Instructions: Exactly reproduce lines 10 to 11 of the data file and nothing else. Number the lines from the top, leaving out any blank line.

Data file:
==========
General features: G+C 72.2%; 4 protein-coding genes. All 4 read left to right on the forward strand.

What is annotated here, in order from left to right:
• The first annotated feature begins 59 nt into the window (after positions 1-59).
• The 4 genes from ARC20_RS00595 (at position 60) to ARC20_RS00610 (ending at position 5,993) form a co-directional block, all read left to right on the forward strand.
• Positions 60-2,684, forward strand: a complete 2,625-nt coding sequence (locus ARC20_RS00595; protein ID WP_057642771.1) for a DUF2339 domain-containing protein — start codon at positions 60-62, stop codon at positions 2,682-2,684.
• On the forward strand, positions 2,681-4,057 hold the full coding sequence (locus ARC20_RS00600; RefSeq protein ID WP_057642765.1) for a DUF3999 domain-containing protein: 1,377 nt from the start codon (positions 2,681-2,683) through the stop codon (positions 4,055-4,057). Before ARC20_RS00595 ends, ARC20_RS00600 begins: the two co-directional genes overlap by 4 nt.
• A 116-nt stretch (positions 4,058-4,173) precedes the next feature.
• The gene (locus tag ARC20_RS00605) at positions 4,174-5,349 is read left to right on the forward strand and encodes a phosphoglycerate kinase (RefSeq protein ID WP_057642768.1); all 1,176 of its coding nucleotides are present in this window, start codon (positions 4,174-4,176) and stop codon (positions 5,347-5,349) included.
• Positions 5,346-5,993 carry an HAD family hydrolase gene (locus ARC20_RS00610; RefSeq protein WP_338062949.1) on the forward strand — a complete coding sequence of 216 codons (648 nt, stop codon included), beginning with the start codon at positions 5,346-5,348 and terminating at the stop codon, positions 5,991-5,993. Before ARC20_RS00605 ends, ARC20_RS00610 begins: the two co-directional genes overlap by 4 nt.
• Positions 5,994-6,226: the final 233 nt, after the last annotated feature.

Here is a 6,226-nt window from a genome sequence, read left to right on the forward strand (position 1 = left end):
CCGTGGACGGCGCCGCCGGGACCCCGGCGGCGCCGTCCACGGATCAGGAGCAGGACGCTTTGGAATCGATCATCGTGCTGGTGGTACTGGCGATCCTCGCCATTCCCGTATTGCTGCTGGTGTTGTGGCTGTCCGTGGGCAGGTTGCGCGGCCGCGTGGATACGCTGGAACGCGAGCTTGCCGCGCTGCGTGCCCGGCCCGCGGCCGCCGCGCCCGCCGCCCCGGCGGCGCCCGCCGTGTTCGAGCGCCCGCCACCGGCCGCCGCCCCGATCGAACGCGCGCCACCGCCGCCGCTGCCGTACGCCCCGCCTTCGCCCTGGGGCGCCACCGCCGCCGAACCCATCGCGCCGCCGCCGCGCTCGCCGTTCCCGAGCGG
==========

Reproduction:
• Positions 5,994-6,226: the final 233 nt, after the last annotated feature.

Here is a 6,226-nt window from a genome sequence, read left to right on the forward strand (position 1 = left end):